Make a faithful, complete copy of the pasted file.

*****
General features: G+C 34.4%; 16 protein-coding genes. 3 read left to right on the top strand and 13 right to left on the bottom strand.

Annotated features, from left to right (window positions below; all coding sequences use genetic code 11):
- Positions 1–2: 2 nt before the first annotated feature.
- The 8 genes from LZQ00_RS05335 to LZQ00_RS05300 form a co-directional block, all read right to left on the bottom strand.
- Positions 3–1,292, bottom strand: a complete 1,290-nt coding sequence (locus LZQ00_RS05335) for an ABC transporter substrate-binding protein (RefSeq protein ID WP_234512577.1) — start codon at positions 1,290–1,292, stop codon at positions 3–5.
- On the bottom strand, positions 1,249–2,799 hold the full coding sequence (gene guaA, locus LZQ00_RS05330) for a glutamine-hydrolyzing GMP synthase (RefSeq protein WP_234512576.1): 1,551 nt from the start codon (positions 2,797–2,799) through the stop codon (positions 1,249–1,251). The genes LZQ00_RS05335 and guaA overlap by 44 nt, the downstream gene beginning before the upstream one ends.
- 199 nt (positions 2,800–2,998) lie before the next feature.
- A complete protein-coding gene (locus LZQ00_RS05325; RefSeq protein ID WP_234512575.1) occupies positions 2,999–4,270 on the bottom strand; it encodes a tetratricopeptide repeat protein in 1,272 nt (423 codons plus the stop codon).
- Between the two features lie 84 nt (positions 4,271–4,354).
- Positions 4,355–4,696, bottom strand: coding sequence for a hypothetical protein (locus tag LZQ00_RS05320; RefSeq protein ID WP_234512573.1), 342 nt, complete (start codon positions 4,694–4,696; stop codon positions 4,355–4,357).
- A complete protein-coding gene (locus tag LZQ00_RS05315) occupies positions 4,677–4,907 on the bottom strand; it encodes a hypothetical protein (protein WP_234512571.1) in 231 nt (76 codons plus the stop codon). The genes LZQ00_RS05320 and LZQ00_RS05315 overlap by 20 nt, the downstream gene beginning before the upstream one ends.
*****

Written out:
General features: G+C 34.4%; 16 protein-coding genes. 3 read left to right on the top strand and 13 right to left on the bottom strand.

Annotated features, from left to right (window positions below; all coding sequences use genetic code 11):
- Positions 1–2: 2 nt before the first annotated feature.
- The 8 genes from LZQ00_RS05335 to LZQ00_RS05300 form a co-directional block, all read right to left on the bottom strand.
- Positions 3–1,292, bottom strand: a complete 1,290-nt coding sequence (locus LZQ00_RS05335) for an ABC transporter substrate-binding protein (RefSeq protein ID WP_234512577.1) — start codon at positions 1,290–1,292, stop codon at positions 3–5.
- On the bottom strand, positions 1,249–2,799 hold the full coding sequence (gene guaA, locus LZQ00_RS05330) for a glutamine-hydrolyzing GMP synthase (RefSeq protein WP_234512576.1): 1,551 nt from the start codon (positions 2,797–2,799) through the stop codon (positions 1,249–1,251). The genes LZQ00_RS05335 and guaA overlap by 44 nt, the downstream gene beginning before the upstream one ends.
- 199 nt (positions 2,800–2,998) lie before the next feature.
- A complete protein-coding gene (locus LZQ00_RS05325; RefSeq protein ID WP_234512575.1) occupies positions 2,999–4,270 on the bottom strand; it encodes a tetratricopeptide repeat protein in 1,272 nt (423 codons plus the stop codon).
- Between the two features lie 84 nt (positions 4,271–4,354).
- Positions 4,355–4,696, bottom strand: coding sequence for a hypothetical protein (locus tag LZQ00_RS05320; RefSeq protein ID WP_234512573.1), 342 nt, complete (start codon positions 4,694–4,696; stop codon positions 4,355–4,357).
- A complete protein-coding gene (locus tag LZQ00_RS05315) occupies positions 4,677–4,907 on the bottom strand; it encodes a hypothetical protein (protein WP_234512571.1) in 231 nt (76 codons plus the stop codon). The genes LZQ00_RS05320 and LZQ00_RS05315 overlap by 20 nt, the downstream gene beginning before the upstream one ends.